Pakistan: Recovering from the 2010 floods

In 2010, floods devastated Pakistan on massive scale. IOM provided emergency shelter to 2.76 million individuals and life-saving health services to 120,000 individuals. In addition, IOM completed over 9,000 one room shelters and reached 7 million individuals through humanitarian communications.

Hafeez Mai lost her husband and home when massive floods swept through Pakistan in July 2010, leaving her with four children to care for. This is the story of her resilience in the face of great tragedy.

IOM, 2011

Are you sure you want to delete this "resource"?
This item will be deleted immediately. You cannot undo this action.

Related Resources

Case Study, Guidance material
13 Dec 2018
Climate & Development Knowledge Network’s (CDKN) guide to communicating climate change offers tips for practitioners to effectively communicate climate change and climate change adaptation and mitigation solutions, with a focus on convinci...
Tags: Case Study, Guidance material, Climate Change Adaptation, Public Awareness and Public Education
Assessment or evaluation, Video
26 Sep 2014
The third edition of the United Nations Global Assessment Report on Disaster Risk Reduction (GAR): “From shared risk to shared value: The business case for disaster risk reduction” is a resource for understanding and analyzing global dis...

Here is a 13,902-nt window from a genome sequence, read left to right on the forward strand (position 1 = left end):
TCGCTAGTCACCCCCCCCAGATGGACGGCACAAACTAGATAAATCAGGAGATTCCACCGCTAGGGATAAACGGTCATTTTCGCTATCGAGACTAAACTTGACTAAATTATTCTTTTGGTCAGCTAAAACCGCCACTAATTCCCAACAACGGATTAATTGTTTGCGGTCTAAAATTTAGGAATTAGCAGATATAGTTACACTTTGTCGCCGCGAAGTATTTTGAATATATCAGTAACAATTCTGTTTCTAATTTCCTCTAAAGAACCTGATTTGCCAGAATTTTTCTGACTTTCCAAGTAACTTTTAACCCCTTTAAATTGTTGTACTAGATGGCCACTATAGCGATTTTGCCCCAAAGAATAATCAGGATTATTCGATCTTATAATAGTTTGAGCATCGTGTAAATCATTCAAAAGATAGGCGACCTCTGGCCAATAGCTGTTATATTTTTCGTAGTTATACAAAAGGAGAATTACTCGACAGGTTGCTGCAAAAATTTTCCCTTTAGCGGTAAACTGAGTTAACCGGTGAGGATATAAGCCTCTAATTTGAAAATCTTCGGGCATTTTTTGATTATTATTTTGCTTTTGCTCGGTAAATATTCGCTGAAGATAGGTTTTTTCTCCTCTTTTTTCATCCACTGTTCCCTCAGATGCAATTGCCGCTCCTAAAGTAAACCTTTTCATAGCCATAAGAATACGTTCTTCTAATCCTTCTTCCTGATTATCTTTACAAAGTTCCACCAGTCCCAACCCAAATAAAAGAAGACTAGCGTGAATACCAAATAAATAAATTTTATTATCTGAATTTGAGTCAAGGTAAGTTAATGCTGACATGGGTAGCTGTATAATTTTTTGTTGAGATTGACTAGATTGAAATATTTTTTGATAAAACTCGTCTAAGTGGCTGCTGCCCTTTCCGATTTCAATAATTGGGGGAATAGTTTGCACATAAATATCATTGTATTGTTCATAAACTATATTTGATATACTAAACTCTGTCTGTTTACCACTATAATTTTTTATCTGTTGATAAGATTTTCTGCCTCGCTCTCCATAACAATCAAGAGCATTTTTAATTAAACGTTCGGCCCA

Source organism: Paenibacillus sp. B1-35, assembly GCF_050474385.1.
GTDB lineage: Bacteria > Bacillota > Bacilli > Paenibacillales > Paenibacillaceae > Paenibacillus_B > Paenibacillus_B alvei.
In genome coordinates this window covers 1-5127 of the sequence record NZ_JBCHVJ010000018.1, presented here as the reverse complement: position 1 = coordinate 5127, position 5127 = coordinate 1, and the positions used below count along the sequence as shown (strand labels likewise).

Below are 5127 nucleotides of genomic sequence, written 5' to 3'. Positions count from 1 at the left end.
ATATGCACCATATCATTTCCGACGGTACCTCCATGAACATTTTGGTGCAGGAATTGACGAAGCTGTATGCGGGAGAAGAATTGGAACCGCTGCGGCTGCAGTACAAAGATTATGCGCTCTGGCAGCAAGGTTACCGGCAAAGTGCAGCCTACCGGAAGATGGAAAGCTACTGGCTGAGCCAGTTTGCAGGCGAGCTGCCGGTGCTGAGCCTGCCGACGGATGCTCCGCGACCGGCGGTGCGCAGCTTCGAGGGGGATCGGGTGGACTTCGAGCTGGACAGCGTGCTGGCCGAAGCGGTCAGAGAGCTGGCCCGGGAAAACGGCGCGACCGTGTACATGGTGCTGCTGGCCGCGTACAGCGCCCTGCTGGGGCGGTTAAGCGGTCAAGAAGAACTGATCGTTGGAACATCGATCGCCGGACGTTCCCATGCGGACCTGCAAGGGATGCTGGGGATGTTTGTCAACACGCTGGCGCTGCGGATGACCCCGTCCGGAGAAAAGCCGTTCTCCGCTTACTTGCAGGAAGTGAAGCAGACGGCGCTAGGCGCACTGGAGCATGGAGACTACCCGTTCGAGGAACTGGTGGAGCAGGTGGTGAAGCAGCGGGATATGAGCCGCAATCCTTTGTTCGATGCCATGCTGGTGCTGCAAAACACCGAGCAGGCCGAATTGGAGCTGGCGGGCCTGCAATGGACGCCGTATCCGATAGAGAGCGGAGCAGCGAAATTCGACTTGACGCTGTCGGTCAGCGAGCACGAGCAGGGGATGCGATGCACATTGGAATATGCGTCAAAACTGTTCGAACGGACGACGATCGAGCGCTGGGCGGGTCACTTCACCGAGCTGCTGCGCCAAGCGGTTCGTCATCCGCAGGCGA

Tags: Assessment or evaluation, Video, Community Risk Assessment, Risk Assessment, Urban Risk Reduction
Game
21 May 2024
The GDPC and the American Red Cross noticed a gap in youth preparedness resources when it comes to teens, where preparedness resources are often curated for adult or child audiences, which leaves teens (ages 13-19) under engaged and underprepared. To...
Tags: Game, Capacity Building for Disaster Risk Management, Climate Change Adaptation, Disability Inclusive Disaster Preparedness, Hazard, Mental Health and Psychosocial Support, Resilience and Disaster Risk Management, Sustainable Development Goals (SDGs), Urban Preparedness, Water, Sanitation & Hygiene (WASH), Women and Gender in Disaster Management, Youth Disaster Preparedness
Scroll to Top